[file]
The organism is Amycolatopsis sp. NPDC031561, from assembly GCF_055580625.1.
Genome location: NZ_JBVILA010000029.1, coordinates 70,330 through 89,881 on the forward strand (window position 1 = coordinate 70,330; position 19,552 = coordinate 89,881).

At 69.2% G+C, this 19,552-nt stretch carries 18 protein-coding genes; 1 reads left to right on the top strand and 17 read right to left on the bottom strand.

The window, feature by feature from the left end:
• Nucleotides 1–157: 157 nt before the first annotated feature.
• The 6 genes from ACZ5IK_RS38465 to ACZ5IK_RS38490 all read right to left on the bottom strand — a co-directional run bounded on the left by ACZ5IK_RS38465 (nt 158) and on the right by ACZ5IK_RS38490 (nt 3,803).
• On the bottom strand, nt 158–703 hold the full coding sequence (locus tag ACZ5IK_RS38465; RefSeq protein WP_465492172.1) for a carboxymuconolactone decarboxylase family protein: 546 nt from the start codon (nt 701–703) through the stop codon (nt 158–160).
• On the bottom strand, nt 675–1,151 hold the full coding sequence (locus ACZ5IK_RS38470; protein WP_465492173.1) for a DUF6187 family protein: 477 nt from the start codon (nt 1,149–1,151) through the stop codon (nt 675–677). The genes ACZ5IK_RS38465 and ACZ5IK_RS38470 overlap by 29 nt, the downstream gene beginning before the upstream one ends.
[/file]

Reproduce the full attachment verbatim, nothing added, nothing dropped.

The organism is Amycolatopsis sp. NPDC031561, from assembly GCF_055580625.1.
Genome location: NZ_JBVILA010000029.1, coordinates 70,330 through 89,881 on the forward strand (window position 1 = coordinate 70,330; position 19,552 = coordinate 89,881).

At 69.2% G+C, this 19,552-nt stretch carries 18 protein-coding genes; 1 reads left to right on the top strand and 17 read right to left on the bottom strand.

The window, feature by feature from the left end:
• Nucleotides 1–157: 157 nt before the first annotated feature.
• The 6 genes from ACZ5IK_RS38465 to ACZ5IK_RS38490 all read right to left on the bottom strand — a co-directional run bounded on the left by ACZ5IK_RS38465 (nt 158) and on the right by ACZ5IK_RS38490 (nt 3,803).
• On the bottom strand, nt 158–703 hold the full coding sequence (locus tag ACZ5IK_RS38465; RefSeq protein WP_465492172.1) for a carboxymuconolactone decarboxylase family protein: 546 nt from the start codon (nt 701–703) through the stop codon (nt 158–160).
• On the bottom strand, nt 675–1,151 hold the full coding sequence (locus ACZ5IK_RS38470; protein WP_465492173.1) for a DUF6187 family protein: 477 nt from the start codon (nt 1,149–1,151) through the stop codon (nt 675–677). The genes ACZ5IK_RS38465 and ACZ5IK_RS38470 overlap by 29 nt, the downstream gene beginning before the upstream one ends.